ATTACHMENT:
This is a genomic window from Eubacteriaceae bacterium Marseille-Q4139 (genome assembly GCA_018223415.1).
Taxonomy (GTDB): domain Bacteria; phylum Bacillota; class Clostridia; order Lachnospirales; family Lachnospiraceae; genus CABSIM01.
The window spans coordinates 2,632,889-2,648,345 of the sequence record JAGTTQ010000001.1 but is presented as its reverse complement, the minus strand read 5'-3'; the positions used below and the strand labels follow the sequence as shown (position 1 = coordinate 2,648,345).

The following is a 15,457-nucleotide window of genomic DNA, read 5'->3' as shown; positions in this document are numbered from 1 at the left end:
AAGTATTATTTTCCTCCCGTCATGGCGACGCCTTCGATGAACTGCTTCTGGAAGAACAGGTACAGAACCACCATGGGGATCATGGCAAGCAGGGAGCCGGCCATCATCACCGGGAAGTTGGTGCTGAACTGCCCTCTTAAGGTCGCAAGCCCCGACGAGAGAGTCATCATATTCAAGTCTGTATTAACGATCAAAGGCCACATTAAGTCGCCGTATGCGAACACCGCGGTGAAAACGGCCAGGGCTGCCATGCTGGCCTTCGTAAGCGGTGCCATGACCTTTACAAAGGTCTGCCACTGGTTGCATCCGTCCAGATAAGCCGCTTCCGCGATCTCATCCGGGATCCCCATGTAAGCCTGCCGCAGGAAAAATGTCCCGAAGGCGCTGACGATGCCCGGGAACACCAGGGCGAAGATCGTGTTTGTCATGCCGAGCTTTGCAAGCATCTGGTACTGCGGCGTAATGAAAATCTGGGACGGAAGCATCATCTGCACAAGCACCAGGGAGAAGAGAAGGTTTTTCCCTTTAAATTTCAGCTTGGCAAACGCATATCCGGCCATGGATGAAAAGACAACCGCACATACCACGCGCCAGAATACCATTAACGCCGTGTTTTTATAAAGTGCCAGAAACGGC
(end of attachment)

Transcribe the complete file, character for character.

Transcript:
This is a genomic window from Eubacteriaceae bacterium Marseille-Q4139 (genome assembly GCA_018223415.1).
Taxonomy (GTDB): domain Bacteria; phylum Bacillota; class Clostridia; order Lachnospirales; family Lachnospiraceae; genus CABSIM01.
The window spans coordinates 2,632,889-2,648,345 of the sequence record JAGTTQ010000001.1 but is presented as its reverse complement, the minus strand read 5'-3'; the positions used below and the strand labels follow the sequence as shown (position 1 = coordinate 2,648,345).

The following is a 15,457-nucleotide window of genomic DNA, read 5'->3' as shown; positions in this document are numbered from 1 at the left end:
AAGTATTATTTTCCTCCCGTCATGGCGACGCCTTCGATGAACTGCTTCTGGAAGAACAGGTACAGAACCACCATGGGGATCATGGCAAGCAGGGAGCCGGCCATCATCACCGGGAAGTTGGTGCTGAACTGCCCTCTTAAGGTCGCAAGCCCCGACGAGAGAGTCATCATATTCAAGTCTGTATTAACGATCAAAGGCCACATTAAGTCGCCGTATGCGAACACCGCGGTGAAAACGGCCAGGGCTGCCATGCTGGCCTTCGTAAGCGGTGCCATGACCTTTACAAAGGTCTGCCACTGGTTGCATCCGTCCAGATAAGCCGCTTCCGCGATCTCATCCGGGATCCCCATGTAAGCCTGCCGCAGGAAAAATGTCCCGAAGGCGCTGACGATGCCCGGGAACACCAGGGCGAAGATCGTGTTTGTCATGCCGAGCTTTGCAAGCATCTGGTACTGCGGCGTAATGAAAATCTGGGACGGAAGCATCATCTGCACAAGCACCAGGGAGAAGAGAAGGTTTTTCCCTTTAAATTTCAGCTTGGCAAACGCATATCCGGCCATGGATGAAAAGACAACCGCACATACCACGCGCCAGAATACCATTAACGCCGTGTTTTTATAAAGTGCCAGAAACGGC